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Luna 15: Russia's race for the rocks

On July 17, 1969, even as Apollo 11 headed for the moon, there was still a chance the Soviet space program could salvage a modicum of pride. The race to beat the Americans to a manned landing had long been lost, even before the devastating explosion of the N1 moon rocket—the Soviet answer to NASA's...

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A much happier day: The Soviet Luna 9 lander returned the first image from the moon's surface in February 1966. (Jodrell Bank image)


On July 17, 1969, even as Apollo 11 headed for the moon, there was still a chance the Soviet space program could salvage a modicum of pride. The race to beat the Americans to a manned landing had long been lost, even before the devastating explosion of the N1 moon rocket—the Soviet answer to NASA's Saturn V—just 12 days before Armstrong, Aldrin and Collins lifted off.

Russia's backup plan, put into motion after NASA scored a decisive blow by circling the moon with Apollo 8 in December 1968, was to send a robotic lander to collect lunar rocks and bring them back to Earth. Luna 16 actually pulled off that complex mission a year later. But during the unlucky summer of 1969, the Russians couldn't do anything right.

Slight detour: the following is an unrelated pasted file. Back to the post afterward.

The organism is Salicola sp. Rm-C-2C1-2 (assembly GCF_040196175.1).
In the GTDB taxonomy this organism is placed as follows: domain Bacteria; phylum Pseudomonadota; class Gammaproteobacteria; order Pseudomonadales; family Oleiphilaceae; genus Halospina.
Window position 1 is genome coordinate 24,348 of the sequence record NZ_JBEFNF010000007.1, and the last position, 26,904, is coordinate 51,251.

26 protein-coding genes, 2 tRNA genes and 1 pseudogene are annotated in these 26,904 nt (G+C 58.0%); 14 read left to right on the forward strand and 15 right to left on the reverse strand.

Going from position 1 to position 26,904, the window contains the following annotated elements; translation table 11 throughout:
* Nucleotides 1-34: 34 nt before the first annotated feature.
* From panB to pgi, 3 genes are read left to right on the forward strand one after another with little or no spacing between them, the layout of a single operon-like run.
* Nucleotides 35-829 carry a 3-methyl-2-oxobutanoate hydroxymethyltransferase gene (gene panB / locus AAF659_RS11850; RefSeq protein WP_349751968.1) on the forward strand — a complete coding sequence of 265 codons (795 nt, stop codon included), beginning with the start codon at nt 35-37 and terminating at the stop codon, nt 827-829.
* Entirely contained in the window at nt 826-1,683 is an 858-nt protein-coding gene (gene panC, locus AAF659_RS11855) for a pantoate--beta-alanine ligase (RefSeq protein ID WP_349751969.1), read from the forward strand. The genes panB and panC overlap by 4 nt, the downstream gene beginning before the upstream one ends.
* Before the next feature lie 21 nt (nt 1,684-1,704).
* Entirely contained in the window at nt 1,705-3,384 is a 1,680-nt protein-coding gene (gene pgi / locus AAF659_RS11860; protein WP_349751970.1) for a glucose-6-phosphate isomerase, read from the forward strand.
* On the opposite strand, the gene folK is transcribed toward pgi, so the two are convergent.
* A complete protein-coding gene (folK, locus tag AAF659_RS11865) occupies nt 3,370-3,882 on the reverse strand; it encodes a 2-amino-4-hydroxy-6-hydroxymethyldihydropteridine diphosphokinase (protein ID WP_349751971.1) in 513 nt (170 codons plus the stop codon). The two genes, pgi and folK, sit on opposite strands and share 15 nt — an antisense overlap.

Luna 15 left Earth on July 13, three days before Apollo 11, and entered lunar orbit on July 17. According to Asif Siddiqi's history of the Soviet space program, Challenge to Apollo, the Soviets had not anticipated the ruggedness of the lunar surface, and Luna 15's altimeter started returning erratic readings for the planned landing area. Instead of setting their craft down just two hours after Apollo 11, controllers lost valuable time analyzing data and adjusting its orbit. On July 21, with Armstrong and Aldrin safely inside the Eagle lander following their moonwalk, a State Commission finally made the call to land Luna 15 (yes, that's how things were decided in the Soviet space program—maybe the reason they lost the race). Four minutes into the descent from orbit, the spacecraft smashed into the side of a mountain.

The Jodrell Bank observatory in England had been eavesdropping on the Luna 15 transmissions, and heard the signals abruptly stop (you can listen to the 40-year-old commentary here).

All in all, a terrible month for the Soviet space program. And, as Siddiqi notes:
There was one small irony to the whole mission. Even if there had not been a critical eighteen-hour delay in attempting a landing, and even if Luna 15 had landed, collected a soil sample, and safely returned to Earth, its small return capsule would have touched down on Soviet territory two hours and four minutes after the splashdown of Apollo 11. The race had, in fact, been over before it had begun.

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